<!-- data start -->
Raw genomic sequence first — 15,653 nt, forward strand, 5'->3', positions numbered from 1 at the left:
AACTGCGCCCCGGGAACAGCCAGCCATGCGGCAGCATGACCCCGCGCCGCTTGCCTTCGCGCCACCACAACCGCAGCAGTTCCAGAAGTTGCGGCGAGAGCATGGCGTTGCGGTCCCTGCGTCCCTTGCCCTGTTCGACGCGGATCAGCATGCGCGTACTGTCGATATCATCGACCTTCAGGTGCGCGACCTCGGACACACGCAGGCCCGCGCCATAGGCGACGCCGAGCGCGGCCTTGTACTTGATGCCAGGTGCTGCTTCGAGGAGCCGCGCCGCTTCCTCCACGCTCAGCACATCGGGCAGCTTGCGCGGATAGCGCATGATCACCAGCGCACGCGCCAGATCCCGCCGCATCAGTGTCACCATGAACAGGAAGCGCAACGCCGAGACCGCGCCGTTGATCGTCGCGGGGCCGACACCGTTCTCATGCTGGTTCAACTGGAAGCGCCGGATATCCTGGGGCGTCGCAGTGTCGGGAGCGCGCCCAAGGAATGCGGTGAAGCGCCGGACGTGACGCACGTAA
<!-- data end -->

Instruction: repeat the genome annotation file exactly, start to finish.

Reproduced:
Raw genomic sequence first — 15,653 nt, forward strand, 5'->3', positions numbered from 1 at the left:
AACTGCGCCCCGGGAACAGCCAGCCATGCGGCAGCATGACCCCGCGCCGCTTGCCTTCGCGCCACCACAACCGCAGCAGTTCCAGAAGTTGCGGCGAGAGCATGGCGTTGCGGTCCCTGCGTCCCTTGCCCTGTTCGACGCGGATCAGCATGCGCGTACTGTCGATATCATCGACCTTCAGGTGCGCGACCTCGGACACACGCAGGCCCGCGCCATAGGCGACGCCGAGCGCGGCCTTGTACTTGATGCCAGGTGCTGCTTCGAGGAGCCGCGCCGCTTCCTCCACGCTCAGCACATCGGGCAGCTTGCGCGGATAGCGCATGATCACCAGCGCACGCGCCAGATCCCGCCGCATCAGTGTCACCATGAACAGGAAGCGCAACGCCGAGACCGCGCCGTTGATCGTCGCGGGGCCGACACCGTTCTCATGCTGGTTCAACTGGAAGCGCCGGATATCCTGGGGCGTCGCAGTGTCGGGAGCGCGCCCAAGGAATGCGGTGAAGCGCCGGACGTGACGCACGTAA